Interview with Gabriella Sanchez
After just one look at Gabriella Sanchez’s website, I knew I had to interview and feature her work on our site. Introduced to me by fellow LA-based artist and animator Ambar Navarro, whose written for La Liga before and whose art show I recently reviewed, Gabriella is a freelance illustrator and contemporary visual artist that creates compelling gifs and illustrations as well as installations, photography, and miniatures that are at once vibrant and fun while still managing to get across her stance on important social issues such as sexual consent, body positivity, and self-esteem. More importantly, with her ability to make these statements on mediums and formats that are easily liked, reblogged, shared and reposted across social media websites, Gabriella’s work merges social activism with aestheticism in a way that doesn’t compromise her vision or her message. With an impressive list of professional clients, ranging from the White House to Tinder, Gabriella has managed to make a name for herself within an industry that often either ignores, undervalues or tokenizes brown (female) voices in media and art. In the brief conversation that follows, Gabriella and I cover topics such as political art, the difference between inspiration and theft as well as her upcoming art show.
Mia Rodriguez: Your paintings and illustrations feature very vivid colors and a style that I associate with my childhood, a very late-90s/early-2000s aesthetic. What is your earliest memory involving art? What do you remember about it? What made it stick with you?
Gabriella Sanchez: I guess that depends on what you mean. If you’re talking about art in terms of craft or skill of drawing or painting then I was pretty young. I remember enjoying drawing and I think my first memory in that regards is being about five years old and tracing this 101 dalmatians picture I had….over and over and over [laughs] If you’re asking about fine art, to be honest, I really wasn’t exposed to much of it until college when I started taking every art class I could fit into my schedule. It sounds so naive now but until then I literally had no idea contemporary art was a real thing. I thought art was mostly something from history and now it was just a luxurious hobby some people could afford. Before college, I guess my first memory of contemporary art was from some movie on TV. I don’t remember what movie I was watching but in one scene there was this red painting on the wall that the main characters talk about as being important and by a famous artist. I think that’s my first real memory because it’s the first time I remember feeling anything about art. That scene made me feel like there was this secret world that only educated or divinely talented people could access and that I was clearly on the outside because I couldn’t see whatever secret message they obviously saw in that painting - but I really wanted to find out. In college, I later learned the painting in that scene was a Rothko.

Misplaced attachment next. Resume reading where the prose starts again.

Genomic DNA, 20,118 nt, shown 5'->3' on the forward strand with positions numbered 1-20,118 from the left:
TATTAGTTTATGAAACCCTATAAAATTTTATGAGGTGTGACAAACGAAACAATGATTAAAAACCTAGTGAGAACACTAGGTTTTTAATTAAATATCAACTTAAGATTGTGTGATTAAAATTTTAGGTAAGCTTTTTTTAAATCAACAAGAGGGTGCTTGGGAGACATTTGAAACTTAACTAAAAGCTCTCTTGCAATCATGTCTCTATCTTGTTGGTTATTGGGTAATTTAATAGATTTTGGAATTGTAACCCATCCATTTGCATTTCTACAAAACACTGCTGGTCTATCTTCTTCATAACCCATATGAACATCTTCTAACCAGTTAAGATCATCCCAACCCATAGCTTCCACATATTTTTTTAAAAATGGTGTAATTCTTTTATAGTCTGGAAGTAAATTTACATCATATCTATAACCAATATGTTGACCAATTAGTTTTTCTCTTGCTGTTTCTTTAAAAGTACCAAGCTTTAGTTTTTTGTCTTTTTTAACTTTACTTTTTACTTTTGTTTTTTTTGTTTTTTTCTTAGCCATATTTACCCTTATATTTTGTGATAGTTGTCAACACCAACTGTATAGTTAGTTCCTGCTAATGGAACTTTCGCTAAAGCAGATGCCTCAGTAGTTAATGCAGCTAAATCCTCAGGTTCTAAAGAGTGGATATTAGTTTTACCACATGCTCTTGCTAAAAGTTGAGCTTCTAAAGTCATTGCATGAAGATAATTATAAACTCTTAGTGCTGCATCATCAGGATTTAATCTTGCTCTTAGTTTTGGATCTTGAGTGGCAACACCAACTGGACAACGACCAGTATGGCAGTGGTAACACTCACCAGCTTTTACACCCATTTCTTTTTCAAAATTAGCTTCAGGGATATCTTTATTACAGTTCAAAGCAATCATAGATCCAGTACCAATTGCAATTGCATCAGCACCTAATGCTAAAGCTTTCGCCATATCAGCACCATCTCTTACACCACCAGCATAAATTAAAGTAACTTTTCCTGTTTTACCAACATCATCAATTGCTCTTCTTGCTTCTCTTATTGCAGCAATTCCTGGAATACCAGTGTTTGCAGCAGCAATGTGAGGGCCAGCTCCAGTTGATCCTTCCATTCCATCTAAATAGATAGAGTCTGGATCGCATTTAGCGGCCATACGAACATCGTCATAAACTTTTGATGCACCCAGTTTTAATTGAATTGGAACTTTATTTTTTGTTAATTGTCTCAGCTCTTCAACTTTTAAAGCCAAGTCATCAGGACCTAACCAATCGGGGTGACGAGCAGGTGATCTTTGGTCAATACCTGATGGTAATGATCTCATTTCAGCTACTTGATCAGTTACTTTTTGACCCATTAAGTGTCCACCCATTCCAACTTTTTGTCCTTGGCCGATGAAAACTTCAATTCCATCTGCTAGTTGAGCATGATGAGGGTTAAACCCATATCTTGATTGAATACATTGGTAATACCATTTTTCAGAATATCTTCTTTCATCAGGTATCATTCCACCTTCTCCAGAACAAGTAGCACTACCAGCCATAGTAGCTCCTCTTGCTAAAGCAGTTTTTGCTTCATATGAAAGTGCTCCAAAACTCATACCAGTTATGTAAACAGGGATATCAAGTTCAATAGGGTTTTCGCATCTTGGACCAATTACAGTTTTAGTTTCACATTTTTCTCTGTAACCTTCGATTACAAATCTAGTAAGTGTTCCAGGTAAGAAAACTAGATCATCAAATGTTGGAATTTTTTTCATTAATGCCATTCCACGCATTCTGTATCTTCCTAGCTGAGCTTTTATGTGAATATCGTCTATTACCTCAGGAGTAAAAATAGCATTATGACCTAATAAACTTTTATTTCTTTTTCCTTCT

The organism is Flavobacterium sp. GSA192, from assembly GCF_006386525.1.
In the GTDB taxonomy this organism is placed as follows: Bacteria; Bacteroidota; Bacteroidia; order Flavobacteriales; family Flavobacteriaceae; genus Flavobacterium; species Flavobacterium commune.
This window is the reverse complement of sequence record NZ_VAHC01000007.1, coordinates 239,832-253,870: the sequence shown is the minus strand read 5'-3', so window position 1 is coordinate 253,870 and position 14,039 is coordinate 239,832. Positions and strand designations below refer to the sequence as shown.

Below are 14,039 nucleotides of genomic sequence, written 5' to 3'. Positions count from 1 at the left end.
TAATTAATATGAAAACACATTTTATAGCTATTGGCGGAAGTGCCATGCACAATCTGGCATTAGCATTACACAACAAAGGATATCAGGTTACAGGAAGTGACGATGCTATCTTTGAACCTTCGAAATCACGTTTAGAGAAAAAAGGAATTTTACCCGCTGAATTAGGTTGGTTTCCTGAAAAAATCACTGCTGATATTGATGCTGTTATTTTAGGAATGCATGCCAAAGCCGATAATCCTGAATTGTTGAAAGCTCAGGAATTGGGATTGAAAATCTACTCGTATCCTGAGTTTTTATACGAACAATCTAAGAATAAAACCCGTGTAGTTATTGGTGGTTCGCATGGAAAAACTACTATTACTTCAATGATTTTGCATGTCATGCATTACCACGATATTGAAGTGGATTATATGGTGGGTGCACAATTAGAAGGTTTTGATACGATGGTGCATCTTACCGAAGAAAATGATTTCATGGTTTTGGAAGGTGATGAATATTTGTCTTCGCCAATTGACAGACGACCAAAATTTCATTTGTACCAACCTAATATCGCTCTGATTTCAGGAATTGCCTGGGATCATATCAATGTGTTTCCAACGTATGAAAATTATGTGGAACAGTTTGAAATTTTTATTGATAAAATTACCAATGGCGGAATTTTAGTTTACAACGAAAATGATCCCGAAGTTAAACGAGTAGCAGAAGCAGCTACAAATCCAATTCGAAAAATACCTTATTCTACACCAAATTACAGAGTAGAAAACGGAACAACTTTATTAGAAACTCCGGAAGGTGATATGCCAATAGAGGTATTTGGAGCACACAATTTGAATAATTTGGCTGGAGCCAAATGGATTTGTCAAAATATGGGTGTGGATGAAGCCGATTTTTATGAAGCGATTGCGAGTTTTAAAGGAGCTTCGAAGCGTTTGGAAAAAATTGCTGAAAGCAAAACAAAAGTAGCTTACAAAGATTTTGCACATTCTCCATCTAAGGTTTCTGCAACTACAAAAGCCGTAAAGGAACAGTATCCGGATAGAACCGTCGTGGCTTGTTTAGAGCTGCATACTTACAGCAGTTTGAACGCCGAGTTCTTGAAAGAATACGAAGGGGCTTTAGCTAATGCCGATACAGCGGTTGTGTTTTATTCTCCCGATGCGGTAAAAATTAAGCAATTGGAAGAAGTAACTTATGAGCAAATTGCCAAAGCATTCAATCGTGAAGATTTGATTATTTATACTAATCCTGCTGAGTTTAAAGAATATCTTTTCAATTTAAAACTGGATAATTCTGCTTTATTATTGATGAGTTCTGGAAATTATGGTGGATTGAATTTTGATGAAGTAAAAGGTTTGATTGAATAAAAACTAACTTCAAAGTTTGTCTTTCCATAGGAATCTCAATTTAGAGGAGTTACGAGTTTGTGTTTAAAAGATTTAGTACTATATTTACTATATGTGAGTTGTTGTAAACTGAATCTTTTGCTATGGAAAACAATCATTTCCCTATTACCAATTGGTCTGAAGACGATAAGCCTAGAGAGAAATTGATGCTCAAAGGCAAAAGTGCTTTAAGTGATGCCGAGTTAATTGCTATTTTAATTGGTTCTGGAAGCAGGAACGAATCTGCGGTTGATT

MR: You work across a variety of mediums from installations to paintings to miniatures and illustrations as well as photography. Is there one that feels more comfortable, more raw, more exciting for you? When you've had a rough day or need a release, in which do you find solace?
GS: My work definitely goes through a bunch of different forms. That’s something I’ve struggled with because in art school you’re told to stick to one thing and make it yours but I’ve been much more interested in expressing ideas in many different forms so I’m still working that out for myself. I feel the most emotionally connected to abstract painting. I really like the physicality of it and I like that I don’t have total control over it but instead just have to push, pull and almost carve into it to see what’s there.
MR: You've collaborated with some big names with your illustrations: Tumblr, Nike, The White House, Tinder, etc. How do these collaborations come about ? What does it mean for you to see your work displayed on such a large platform and to such a large audience?